“With the Old Breed” is, in other words, hardly unknown. But I am regularly surprised at the otherwise literate people of my acquaintance who not only have not read it but have not heard of it.
It’s time to move this book to a higher shelf, to that of nonfiction that is literature. “With the Old Breed” is a deep pleasure. At this mad juncture in American history, it’s an honor to meet this decent, humble, loyal, courageous and truth-obsessed man.
Sledge’s book is a stinging reminder of the sacrifices others have made to allow us to live the life that we do. If you can make it through without welling up at half a dozen spots, you are a stronger person than I.
“With the Old Breed” delivers up-close accounts of two very different battles. On Peleliu, men fought in the irradiating heat and on coral, which made finding shelter well-nigh impossible.
On Okinawa, Sledge and his fellow Marines fought in mud — mud that gave them trench foot and was often thick with maggots, rotting bodies, flies and feces. Each battle was an ordeal, a fight against a fanatical enemy that was dug in and determined to fight to the last man.
The battle for Peleliu is lesser-known than the battle for Okinawa, and some historians have argued it was unnecessary. (The Allies might have slipped around it, toward the Japanese mainland.) Yet as Paul Fussell notes in his introduction to one edition of Sledge’s book, “it was one of the worst slaughters of Marines in the Pacific.”
One of the themes of “With the Old Breed,” regardless of which battle Sledge is recounting, is the near impossibility of communicating the experience of combat to those who have not experienced it.
“To the noncombatants and those on the periphery of action, the war meant only boredom or occasional excitement; but to those who entered the meat grinder itself, the war was a nether world of horror from which escape seemed less and less likely as casualties mounted and the fighting dragged on and on,” he writes.
He continues: “Time had no meaning; life had no meaning. The fierce struggle for survival in the abyss of Peleliu eroded the veneer of civilization and made savages of us all. We existed in an environment totally incomprehensible to men behind the lines.”
Sledge (his buddies called him Sledgehammer) takes us as close as we are likely to get. He describes countless scenes of terror, disgust, insanity and stupidity in prose that is lucid and unadorned.
When he does reach for figurative language, he is surpassingly vivid. About a dead enemy combatant in a tree, he comments: “His intestines were strung out among the branches like garland decorations on a Christmas tree.”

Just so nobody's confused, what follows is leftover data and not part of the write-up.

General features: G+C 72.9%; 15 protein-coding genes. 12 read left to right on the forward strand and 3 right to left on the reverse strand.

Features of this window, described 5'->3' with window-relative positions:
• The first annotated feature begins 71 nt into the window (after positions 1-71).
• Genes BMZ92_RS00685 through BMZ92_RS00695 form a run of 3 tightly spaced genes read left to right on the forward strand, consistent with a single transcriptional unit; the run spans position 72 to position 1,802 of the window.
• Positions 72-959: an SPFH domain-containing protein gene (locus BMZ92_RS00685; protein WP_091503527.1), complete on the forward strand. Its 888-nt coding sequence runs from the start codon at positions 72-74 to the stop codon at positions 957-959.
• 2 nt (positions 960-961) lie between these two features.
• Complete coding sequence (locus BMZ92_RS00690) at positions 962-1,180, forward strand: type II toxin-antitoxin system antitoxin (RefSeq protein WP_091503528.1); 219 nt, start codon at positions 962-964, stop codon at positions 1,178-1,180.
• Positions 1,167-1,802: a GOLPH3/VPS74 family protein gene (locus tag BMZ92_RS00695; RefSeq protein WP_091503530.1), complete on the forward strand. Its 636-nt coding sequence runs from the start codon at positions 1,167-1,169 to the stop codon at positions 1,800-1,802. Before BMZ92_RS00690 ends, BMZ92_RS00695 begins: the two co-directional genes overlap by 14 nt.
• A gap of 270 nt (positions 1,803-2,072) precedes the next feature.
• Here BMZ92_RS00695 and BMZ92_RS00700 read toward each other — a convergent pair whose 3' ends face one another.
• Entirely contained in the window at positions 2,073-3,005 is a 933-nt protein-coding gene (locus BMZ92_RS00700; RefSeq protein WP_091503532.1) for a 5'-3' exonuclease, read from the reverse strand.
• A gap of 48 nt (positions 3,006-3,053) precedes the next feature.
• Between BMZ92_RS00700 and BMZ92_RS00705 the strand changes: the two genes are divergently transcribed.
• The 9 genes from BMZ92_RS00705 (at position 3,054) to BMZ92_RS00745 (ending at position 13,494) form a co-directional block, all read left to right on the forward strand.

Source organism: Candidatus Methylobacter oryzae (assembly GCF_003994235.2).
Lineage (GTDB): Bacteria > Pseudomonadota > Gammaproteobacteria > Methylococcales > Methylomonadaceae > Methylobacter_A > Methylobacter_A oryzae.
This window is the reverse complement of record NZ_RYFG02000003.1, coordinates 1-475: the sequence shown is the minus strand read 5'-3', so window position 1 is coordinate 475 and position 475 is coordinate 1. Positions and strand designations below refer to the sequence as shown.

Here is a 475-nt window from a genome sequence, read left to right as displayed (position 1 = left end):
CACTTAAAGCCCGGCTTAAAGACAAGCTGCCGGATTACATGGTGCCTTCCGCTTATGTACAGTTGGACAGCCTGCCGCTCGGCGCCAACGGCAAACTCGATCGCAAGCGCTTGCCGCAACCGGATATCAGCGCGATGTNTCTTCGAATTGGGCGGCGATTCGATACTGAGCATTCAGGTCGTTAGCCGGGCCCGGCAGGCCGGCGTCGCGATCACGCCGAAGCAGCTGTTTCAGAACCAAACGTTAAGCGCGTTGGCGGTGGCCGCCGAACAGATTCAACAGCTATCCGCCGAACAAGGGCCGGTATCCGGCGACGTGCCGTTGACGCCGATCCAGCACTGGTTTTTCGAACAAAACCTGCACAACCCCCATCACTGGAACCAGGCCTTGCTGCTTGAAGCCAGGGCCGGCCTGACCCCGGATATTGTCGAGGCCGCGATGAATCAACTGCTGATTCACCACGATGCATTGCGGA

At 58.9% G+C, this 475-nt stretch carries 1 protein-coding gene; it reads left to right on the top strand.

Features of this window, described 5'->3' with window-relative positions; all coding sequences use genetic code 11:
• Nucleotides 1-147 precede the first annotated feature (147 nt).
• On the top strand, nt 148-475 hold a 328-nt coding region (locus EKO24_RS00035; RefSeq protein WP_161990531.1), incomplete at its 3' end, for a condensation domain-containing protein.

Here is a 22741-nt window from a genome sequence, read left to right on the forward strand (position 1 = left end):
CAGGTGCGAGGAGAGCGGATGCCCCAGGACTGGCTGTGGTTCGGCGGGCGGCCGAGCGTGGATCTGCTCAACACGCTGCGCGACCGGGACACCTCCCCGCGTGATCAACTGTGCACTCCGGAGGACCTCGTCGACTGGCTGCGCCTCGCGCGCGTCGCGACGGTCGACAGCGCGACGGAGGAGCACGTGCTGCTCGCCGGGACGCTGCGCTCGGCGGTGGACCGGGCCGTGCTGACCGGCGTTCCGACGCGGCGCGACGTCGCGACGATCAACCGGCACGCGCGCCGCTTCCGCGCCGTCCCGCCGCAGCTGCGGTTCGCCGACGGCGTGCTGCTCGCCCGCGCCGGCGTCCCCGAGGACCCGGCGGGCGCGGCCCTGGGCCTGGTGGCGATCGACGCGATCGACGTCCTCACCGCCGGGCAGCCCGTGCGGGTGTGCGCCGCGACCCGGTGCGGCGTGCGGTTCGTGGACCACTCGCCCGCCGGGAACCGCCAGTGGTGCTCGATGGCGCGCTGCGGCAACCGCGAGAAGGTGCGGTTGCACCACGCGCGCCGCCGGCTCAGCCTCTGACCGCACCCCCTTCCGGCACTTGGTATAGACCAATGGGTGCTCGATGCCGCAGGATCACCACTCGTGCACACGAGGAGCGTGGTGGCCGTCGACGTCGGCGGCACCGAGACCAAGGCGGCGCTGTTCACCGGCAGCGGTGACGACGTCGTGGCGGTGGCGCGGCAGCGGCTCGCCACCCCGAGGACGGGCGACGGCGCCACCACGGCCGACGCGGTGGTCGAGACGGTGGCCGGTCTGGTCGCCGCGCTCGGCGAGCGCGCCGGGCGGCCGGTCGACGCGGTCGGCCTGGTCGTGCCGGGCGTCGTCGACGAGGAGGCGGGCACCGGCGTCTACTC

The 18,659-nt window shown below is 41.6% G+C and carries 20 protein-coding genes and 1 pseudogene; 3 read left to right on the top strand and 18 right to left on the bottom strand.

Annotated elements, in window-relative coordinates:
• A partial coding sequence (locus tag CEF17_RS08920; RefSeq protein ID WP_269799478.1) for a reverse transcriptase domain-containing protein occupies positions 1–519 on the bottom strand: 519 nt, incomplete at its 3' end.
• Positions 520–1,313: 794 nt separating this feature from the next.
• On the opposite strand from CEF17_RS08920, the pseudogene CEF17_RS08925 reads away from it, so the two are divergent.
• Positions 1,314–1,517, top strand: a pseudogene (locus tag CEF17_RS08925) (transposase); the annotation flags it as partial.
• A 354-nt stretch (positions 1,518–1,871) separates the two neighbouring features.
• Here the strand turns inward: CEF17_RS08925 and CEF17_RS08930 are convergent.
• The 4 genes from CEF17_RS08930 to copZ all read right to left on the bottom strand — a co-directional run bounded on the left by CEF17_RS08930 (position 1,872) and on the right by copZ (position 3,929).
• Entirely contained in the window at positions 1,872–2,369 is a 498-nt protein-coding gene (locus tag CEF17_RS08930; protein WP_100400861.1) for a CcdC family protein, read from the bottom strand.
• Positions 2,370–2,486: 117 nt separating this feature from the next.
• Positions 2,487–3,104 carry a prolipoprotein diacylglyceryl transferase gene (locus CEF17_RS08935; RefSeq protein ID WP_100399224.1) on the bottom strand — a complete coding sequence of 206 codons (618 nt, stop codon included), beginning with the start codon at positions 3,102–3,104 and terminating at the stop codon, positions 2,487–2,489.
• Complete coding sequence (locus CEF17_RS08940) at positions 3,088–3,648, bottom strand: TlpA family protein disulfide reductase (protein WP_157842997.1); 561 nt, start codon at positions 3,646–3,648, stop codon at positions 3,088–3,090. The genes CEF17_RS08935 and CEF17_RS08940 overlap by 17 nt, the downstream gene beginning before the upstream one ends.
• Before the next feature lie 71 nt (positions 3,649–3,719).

What puts “With the Old Breed” across is, oddly enough, Sledge’s sensitivity. He offers many small, artful portraits of men he admires. (And a few he despises.) He chronicles small kindnesses and profound acts of friendship.
There is not much time for him to take in the larger world. But when he can, he notes birds, and sunsets that remind him of those back home over Mobile Bay. When he discovers that Okinawans use a type of halter on their horses he’s never seen, he pauses to explain how it works.
He is a gentle man who learns to comprehend hatred. This book is unsparing in its depictions of barbarism. Marines callously ripped the gold teeth from dead Japanese soldiers, and took other kinds of ghoulish souvenirs. (He describes, by way of comparison, how Japanese soldiers would cut the genitals from the American dead and place them in the corpses’ mouths.)
About a friend who wished to take home the shriveled hand of a dead Japanese soldier, Sledge writes, “He was a 20th-century savage now, mild-mannered though he still was.” Sledge fights not to become a savage himself, but he does not always succeed.
“War is brutish, inglorious and a terrible waste,” Sledge writes. “Combat leaves an indelible mark on those who are forced to endure it. The only redeeming factors were my comrades’ incredible bravery and their devotion to each other.”
As an adventure story, “With the Old Breed” has a momentum that might put some modern readers in mind of Jon Krakauer’s “Into Thin Air.” As a portrait of camaraderie in the face of terrible danger, it resembles the third section of Hemingway’s “A Farewell to Arms.” It will make a lot of feeling slide around in you.
It’s difficult to write an ending to this essay without dabbling in Greatest Generation clichés. But it’s no stretch to suggest that this book will make you grateful that Sledge, and men like him, were here before us — and that Sledge left this unsparing chronicle.